THE SEVEN LAST
OF CHRIST ON THE CROSS
In 2 Corinthians 10:5 the Apostle Paul writes the following about
our calling and about our spiritual battle: For the weapons of our warfare
are not carnal but mighty in God for pulling down strongholds, casting
down arguments and every high thing that exalts itself against the knowledge of
God, bringing every thought into captivity to the obedience of Christ.
This is a tough calling that is asked of us to bring EVERY thought into the obedience
of Christ. When we are in great physical or emotional pain, stressed out or emotionally
we are all over the place it is very easy to simply react however we feel like
it at the time and not be willing to discipline our reactions in a godly way.
Our conscience may even prod us to react better but sometimes we just don't care
and decide to do as we feel like at the time.
When our pain and stress levels are low it is much easier to live God's way. The
real test comes when our pain and our stress levels are high. In times like these
it is good to remember our ultimate example of how to react during such times
of pain and stress.
Jesus Christ's example on the cross provides great inspiration to encourage all
of us to control and think through our reactions to great emotional and physical
pain. A friend of mine after seeing the controversial Mel Gibson movie The
Passion of the Christ made a very interesting comment after seeing that
movie. He said, after seeing the full enormity of what Christ must have went through,
his respect and admiration for Christ's discipline to react to all of that in
such a godly way went through the roof. This is what I'd like to focus on in this
I'd like to now take us back in time to this dramatic day in history and look
at the last few sayings of Christ on the cross. There are seven sayings of Christ
on the cross that are recorded for us in the gospels. It's interesting to note
that all seven of these have a different theme. They reveal Jesus' innermost feelings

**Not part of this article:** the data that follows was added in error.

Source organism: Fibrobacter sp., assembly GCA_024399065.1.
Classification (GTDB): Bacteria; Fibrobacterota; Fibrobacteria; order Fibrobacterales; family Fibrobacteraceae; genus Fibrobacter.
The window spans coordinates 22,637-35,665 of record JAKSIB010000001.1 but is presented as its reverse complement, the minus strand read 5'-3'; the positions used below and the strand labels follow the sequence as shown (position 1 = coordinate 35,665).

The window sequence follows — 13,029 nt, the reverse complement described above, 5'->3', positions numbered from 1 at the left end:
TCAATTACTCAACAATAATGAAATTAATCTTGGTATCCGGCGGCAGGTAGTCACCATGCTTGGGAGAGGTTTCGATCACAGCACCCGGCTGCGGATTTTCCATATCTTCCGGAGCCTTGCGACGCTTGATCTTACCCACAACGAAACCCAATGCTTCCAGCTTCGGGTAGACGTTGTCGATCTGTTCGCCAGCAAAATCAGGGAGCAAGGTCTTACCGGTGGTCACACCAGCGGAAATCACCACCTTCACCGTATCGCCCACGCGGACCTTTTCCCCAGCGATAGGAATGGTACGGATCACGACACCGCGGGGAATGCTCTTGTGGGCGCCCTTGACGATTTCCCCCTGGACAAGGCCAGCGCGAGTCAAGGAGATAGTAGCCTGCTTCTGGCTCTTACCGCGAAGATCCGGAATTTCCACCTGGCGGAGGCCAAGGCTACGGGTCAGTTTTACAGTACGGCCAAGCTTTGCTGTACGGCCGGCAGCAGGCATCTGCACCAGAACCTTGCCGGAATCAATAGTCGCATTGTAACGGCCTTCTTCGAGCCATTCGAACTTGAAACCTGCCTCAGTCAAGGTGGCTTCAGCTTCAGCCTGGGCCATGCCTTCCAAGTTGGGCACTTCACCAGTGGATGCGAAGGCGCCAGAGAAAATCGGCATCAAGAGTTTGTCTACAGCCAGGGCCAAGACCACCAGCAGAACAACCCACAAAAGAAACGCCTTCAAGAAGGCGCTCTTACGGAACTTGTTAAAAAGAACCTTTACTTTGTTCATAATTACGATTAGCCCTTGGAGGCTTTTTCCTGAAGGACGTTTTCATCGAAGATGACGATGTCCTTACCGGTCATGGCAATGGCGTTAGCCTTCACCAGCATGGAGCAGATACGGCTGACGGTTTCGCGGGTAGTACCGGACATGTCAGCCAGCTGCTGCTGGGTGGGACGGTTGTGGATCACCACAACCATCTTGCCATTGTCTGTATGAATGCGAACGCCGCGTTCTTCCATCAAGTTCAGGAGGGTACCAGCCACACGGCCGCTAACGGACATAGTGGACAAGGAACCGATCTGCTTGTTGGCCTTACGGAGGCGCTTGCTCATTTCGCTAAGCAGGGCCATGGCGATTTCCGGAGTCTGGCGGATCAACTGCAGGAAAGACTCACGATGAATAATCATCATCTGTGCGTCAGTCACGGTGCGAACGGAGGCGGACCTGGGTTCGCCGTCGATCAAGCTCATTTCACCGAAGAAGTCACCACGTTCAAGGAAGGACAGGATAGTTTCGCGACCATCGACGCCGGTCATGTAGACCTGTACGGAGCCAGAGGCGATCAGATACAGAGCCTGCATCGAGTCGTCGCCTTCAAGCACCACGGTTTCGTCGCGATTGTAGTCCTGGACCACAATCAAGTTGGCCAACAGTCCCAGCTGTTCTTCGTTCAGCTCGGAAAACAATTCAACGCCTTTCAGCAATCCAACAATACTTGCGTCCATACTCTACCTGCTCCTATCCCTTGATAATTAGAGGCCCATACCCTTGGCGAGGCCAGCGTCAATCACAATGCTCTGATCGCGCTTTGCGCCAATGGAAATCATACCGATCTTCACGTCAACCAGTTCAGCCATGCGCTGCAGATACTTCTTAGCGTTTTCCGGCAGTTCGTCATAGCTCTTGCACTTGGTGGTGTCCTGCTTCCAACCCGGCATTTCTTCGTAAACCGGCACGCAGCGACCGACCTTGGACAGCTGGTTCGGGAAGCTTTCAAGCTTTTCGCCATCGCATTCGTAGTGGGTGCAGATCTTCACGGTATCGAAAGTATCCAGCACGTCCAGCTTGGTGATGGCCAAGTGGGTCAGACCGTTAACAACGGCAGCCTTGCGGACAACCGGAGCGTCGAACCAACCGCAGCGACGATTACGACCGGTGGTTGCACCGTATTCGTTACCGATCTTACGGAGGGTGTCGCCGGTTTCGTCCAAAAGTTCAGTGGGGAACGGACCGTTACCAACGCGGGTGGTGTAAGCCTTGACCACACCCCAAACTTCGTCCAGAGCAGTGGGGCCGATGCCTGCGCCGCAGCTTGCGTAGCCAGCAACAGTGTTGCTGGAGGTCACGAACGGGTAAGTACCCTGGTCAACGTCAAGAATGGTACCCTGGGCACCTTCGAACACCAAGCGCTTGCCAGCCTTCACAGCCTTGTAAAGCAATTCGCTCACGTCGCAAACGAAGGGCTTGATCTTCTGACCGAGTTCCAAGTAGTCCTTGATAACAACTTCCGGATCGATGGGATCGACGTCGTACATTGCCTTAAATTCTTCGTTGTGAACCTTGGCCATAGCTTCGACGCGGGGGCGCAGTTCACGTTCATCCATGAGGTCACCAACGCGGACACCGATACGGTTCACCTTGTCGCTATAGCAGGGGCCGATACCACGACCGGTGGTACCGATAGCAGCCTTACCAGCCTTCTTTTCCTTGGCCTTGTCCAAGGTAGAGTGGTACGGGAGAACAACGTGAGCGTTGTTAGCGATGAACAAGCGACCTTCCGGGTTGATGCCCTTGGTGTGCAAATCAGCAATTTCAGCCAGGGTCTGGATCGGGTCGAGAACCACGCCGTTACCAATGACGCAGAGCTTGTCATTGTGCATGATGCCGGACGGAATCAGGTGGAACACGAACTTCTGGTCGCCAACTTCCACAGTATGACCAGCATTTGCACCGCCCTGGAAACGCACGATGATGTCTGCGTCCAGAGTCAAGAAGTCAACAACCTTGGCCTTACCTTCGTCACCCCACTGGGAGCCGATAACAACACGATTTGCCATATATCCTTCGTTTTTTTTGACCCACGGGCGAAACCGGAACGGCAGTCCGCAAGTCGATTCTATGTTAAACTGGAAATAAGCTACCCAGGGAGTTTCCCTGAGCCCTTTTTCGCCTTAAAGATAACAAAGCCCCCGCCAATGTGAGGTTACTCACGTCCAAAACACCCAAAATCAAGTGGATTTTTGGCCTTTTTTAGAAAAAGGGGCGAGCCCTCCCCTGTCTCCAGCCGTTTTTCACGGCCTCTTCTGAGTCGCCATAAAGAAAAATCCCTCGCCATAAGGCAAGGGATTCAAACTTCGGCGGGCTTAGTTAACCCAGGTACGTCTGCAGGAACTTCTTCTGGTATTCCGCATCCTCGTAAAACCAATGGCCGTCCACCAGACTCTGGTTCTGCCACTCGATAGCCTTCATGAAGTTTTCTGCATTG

as He poured out His life for us and provide a powerful example of how we, too,
should react in times of great physical and emotional pain.
1] [THEME FORGIVENESS] "Father, forgive them, for they do not know
what they are doing" (Luke 23:34).
Jesus, shortly after He was nailed
to the cross prayed, "Father, forgive them, for they do not know what they
are doing". Instead of being consumed with his own pain and misery, Jesus
asked forgiveness for those responsible for the evil done to Him and by extension,
all who ignorantly go the way of sin.
Now what did Christ mean when He said for they do not know what they do?
These hardened Roman soldiers didn't crucify Christ accidentally so what did He
mean that they didn't know what they were doing?
We have a clue over in Hebrews 12:2 where it says Jesus, the author
and finisher of our faith, who for the joy that was set before Him endured
the cross. It says His mind was totally fixed on the joy that was set before
Him. It was the burning vision of victory for mankind He was about to complete
and His coming Kingdom that kept Him going at this time.
It is also this vision that helps us to understand what Christ meant when He said
that they did not know what they were doing? He may well have projected His mind
forward in time to when these soldiers will be resurrected and the full magnitude
of what they had done to their Saviour will hit them. At that time they will probably
deeply regret being involved in Christ's murder.
When we are deeply hurt by others it helps that we also have this kind of vision
and project our mind forward to when those who hurt us will come to their senses
and repent of their actions. It also helps to remember that everyone is a potential
son or daughter of God.
2] [THEME HOPE] "I tell you the truth today you will be with me
in paradise" (Luke 23:43).
Both of the thieves who were crucified with Christ, had early on joined bystanders